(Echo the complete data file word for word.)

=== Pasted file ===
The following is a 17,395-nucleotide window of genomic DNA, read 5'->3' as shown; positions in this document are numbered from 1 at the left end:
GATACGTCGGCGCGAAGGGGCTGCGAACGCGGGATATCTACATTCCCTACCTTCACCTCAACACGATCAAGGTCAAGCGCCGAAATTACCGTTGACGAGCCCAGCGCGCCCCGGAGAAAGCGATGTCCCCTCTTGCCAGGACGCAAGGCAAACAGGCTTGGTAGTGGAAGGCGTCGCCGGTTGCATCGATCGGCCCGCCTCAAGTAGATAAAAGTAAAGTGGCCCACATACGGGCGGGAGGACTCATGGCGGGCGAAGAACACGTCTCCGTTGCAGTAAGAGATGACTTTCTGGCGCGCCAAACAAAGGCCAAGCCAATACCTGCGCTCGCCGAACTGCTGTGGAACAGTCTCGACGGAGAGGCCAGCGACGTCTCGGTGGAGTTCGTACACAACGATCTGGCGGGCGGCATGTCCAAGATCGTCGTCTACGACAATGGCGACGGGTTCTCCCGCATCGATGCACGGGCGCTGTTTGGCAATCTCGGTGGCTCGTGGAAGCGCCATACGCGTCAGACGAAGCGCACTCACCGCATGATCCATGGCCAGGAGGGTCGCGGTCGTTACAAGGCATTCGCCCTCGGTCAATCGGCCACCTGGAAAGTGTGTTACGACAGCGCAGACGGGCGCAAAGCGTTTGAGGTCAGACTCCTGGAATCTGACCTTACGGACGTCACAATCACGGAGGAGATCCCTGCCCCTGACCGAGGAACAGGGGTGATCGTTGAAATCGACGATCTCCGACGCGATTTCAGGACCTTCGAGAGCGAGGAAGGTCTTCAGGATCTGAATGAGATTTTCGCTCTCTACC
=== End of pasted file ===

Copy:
The following is a 17,395-nucleotide window of genomic DNA, read 5'->3' as shown; positions in this document are numbered from 1 at the left end:
GATACGTCGGCGCGAAGGGGCTGCGAACGCGGGATATCTACATTCCCTACCTTCACCTCAACACGATCAAGGTCAAGCGCCGAAATTACCGTTGACGAGCCCAGCGCGCCCCGGAGAAAGCGATGTCCCCTCTTGCCAGGACGCAAGGCAAACAGGCTTGGTAGTGGAAGGCGTCGCCGGTTGCATCGATCGGCCCGCCTCAAGTAGATAAAAGTAAAGTGGCCCACATACGGGCGGGAGGACTCATGGCGGGCGAAGAACACGTCTCCGTTGCAGTAAGAGATGACTTTCTGGCGCGCCAAACAAAGGCCAAGCCAATACCTGCGCTCGCCGAACTGCTGTGGAACAGTCTCGACGGAGAGGCCAGCGACGTCTCGGTGGAGTTCGTACACAACGATCTGGCGGGCGGCATGTCCAAGATCGTCGTCTACGACAATGGCGACGGGTTCTCCCGCATCGATGCACGGGCGCTGTTTGGCAATCTCGGTGGCTCGTGGAAGCGCCATACGCGTCAGACGAAGCGCACTCACCGCATGATCCATGGCCAGGAGGGTCGCGGTCGTTACAAGGCATTCGCCCTCGGTCAATCGGCCACCTGGAAAGTGTGTTACGACAGCGCAGACGGGCGCAAAGCGTTTGAGGTCAGACTCCTGGAATCTGACCTTACGGACGTCACAATCACGGAGGAGATCCCTGCCCCTGACCGAGGAACAGGGGTGATCGTTGAAATCGACGATCTCCGACGCGATTTCAGGACCTTCGAGAGCGAGGAAGGTCTTCAGGATCTGAATGAGATTTTCGCTCTCTACC